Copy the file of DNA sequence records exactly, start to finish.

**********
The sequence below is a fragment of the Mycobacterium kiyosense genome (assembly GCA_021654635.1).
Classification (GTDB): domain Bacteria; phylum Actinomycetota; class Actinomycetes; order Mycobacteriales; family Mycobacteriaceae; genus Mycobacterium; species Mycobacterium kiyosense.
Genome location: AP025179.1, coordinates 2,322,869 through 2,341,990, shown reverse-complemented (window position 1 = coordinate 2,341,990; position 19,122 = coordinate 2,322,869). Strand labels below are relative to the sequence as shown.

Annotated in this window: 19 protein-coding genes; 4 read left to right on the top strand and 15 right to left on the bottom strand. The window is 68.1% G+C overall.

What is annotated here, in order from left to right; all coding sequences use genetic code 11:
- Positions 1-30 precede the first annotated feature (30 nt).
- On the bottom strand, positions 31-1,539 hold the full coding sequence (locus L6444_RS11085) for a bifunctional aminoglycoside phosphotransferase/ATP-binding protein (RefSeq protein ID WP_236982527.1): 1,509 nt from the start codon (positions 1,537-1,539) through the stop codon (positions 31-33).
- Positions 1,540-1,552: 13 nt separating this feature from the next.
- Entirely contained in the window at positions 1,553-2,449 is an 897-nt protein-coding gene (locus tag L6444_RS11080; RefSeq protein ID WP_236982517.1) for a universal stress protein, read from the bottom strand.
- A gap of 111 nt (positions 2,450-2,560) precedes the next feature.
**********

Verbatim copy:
The sequence below is a fragment of the Mycobacterium kiyosense genome (assembly GCA_021654635.1).
Classification (GTDB): domain Bacteria; phylum Actinomycetota; class Actinomycetes; order Mycobacteriales; family Mycobacteriaceae; genus Mycobacterium; species Mycobacterium kiyosense.
Genome location: AP025179.1, coordinates 2,322,869 through 2,341,990, shown reverse-complemented (window position 1 = coordinate 2,341,990; position 19,122 = coordinate 2,322,869). Strand labels below are relative to the sequence as shown.

Annotated in this window: 19 protein-coding genes; 4 read left to right on the top strand and 15 right to left on the bottom strand. The window is 68.1% G+C overall.

What is annotated here, in order from left to right; all coding sequences use genetic code 11:
- Positions 1-30 precede the first annotated feature (30 nt).
- On the bottom strand, positions 31-1,539 hold the full coding sequence (locus L6444_RS11085) for a bifunctional aminoglycoside phosphotransferase/ATP-binding protein (RefSeq protein ID WP_236982527.1): 1,509 nt from the start codon (positions 1,537-1,539) through the stop codon (positions 31-33).
- Positions 1,540-1,552: 13 nt separating this feature from the next.
- Entirely contained in the window at positions 1,553-2,449 is an 897-nt protein-coding gene (locus tag L6444_RS11080; RefSeq protein ID WP_236982517.1) for a universal stress protein, read from the bottom strand.
- A gap of 111 nt (positions 2,450-2,560) precedes the next feature.